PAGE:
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WVSOM -- Gross Anatomy -- Ear and Cranial Nerve VIII

How do you differentiate between the external, middle and inner ear? External ear and middle ear are divided by the tympanic membrane. the Inner ear and middle ear is separated by the labyrinth wall
What makes up the external ear? Auricle, external acoustic meatus, typmanic membrane
What is the middle ear? air filled cavity in petrous portion of temporal bone
What makes up the middle ear? bony ossicles, stapedius m., tensor tympani m. corda tympani n.
What are the 6 walls of the middle ear? roof: tegmental wall, Floor: jugular wall, Lateral: membrounous wall, medial: labryinth wall, posterior: mastoid wall, anterior: carotid wall
What are the bony ossicles? malleus, incus, stapes
What are the two portions of the two portions of the inner ear? bony portion adn membranous portion
What is contained in the bony portion of the inner ear? perilymph, cochlea, vestibule, and semicircular canal
What makes up the membranous portion of the inner ear? surrounded by the bony portion and filled with endolymph; contains cochlear duct, utricle, saccule, and semicircular ducts
What are the utricle/saccule? both contain a macula and is an equilibrium sensor containing otolith or an otolithic membrane which are in contact with hair cells attached to nerve branches of CN VIII
What are the semicirular ducts? Contain CRIST AMPULLARIS. Is an equilibrium sensor. Each crista consists of a copula which is in contact with hair cells attched to branches of CN VIII
What is the cochlear duct ORGAN OF CORTI (hearing). Consists of tectorial membrane that contacts hair cells attached to the cochlear portion of teh vestibulocochlear nerve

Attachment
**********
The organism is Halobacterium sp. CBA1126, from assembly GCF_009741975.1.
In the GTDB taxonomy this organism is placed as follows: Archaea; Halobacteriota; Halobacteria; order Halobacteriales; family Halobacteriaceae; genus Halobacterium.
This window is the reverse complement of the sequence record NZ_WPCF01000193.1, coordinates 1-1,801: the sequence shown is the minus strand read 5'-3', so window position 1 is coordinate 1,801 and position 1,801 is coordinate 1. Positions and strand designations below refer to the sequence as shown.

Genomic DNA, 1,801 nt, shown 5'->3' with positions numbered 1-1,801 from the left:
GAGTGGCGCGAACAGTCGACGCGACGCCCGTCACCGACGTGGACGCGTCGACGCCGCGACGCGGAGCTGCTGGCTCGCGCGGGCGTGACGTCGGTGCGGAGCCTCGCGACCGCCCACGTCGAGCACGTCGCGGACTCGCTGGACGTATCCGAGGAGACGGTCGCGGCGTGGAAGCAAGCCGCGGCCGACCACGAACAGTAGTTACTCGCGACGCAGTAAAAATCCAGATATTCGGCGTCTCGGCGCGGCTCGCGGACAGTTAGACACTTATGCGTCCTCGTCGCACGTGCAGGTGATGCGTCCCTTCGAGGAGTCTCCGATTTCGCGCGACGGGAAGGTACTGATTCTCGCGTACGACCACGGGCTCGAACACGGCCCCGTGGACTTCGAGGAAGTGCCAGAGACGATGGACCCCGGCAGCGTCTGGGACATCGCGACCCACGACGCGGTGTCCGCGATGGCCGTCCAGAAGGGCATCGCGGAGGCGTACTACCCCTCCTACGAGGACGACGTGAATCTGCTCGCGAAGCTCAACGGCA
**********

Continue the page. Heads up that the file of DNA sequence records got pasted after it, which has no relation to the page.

What is the auricle? elestic cartilage covered by skin. Blood supply by teh superficial temporal andposterior auricular branches of the external carotid artery. Innervated by the greater auricular never (Cervical Plxus) and auriculotemporal (V3)
What makes up the auricle? helix antihelix tragus antitragus lobule
What is the external acoustic meatus? 2-3 cm long canal in the temporal bone that leads to the tympanic membrane. Innervated by the auriculotemporal nerve
What does the tympanic membrane get derived from? first pharyngeal pouch
What innervates the tympanic membrane? External: auriculotemporal n. and auricular branch of CN X Internal: Innervated by CN IX
Why do infections follow from teh nasopharynx to the tympanic cavity? forms a route for infection t pass from the nasopharynx to the middle ear cavity. Easily blocked by swelling of the mucous membrane since in adults, its walls are in apposition. Otitis mediua is usually secondary to upper respiratory
Why are infections more common in children? their eustacian tubes are shorter adn more horizontal. They get clogged easier
What happens if infection is not treated in teh middle ear. infection of the mastoid air cells occurs (masotiditis)
Explain the movement of the inner ear and impulses to teh vestibulocochlear nerve. Movement of the inner ear fluids results in displacement of hair cells associated with the special sensory receptors htus intiated nerver pulses in eitehr the cochlear or vestibular portion of CN VIII
Created by: tjamrose